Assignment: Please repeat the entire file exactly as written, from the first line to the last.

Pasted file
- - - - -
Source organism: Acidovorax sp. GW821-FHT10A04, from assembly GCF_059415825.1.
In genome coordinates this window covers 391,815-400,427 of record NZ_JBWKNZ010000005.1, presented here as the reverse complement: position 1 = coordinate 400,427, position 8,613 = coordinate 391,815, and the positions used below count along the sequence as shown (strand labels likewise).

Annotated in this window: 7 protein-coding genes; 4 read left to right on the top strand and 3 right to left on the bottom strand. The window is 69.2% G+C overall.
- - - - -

Source organism: Acidovorax sp. GW821-FHT10A04, from assembly GCF_059415825.1.
In genome coordinates this window covers 391,815-400,427 of record NZ_JBWKNZ010000005.1, presented here as the reverse complement: position 1 = coordinate 400,427, position 8,613 = coordinate 391,815, and the positions used below count along the sequence as shown (strand labels likewise).

Annotated in this window: 7 protein-coding genes; 4 read left to right on the top strand and 3 right to left on the bottom strand. The window is 69.2% G+C overall.